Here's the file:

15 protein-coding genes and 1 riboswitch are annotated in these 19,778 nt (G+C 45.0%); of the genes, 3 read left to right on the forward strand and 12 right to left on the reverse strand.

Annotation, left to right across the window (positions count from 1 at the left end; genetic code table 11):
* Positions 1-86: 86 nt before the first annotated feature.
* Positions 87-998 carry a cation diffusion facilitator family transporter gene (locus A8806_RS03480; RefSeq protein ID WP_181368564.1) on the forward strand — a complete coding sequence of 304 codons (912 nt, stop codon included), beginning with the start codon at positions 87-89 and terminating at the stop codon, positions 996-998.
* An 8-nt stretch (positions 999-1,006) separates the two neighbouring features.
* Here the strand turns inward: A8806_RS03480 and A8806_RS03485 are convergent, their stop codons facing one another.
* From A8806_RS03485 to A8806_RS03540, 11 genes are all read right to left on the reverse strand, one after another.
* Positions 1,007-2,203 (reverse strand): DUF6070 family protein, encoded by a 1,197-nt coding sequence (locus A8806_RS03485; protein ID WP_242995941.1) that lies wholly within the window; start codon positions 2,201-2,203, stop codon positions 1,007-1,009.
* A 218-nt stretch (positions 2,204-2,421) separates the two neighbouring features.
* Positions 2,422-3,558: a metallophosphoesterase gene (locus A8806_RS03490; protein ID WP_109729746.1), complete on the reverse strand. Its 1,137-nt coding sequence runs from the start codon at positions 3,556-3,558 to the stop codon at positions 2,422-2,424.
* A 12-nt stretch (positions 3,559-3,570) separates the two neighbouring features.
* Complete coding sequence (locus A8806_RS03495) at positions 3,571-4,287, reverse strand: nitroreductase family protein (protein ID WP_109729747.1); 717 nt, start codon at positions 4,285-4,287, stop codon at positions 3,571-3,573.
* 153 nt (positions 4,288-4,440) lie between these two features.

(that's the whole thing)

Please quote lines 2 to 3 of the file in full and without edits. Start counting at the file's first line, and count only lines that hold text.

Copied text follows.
Annotation, left to right across the window (positions count from 1 at the left end; genetic code table 11):
* Positions 1-86: 86 nt before the first annotated feature.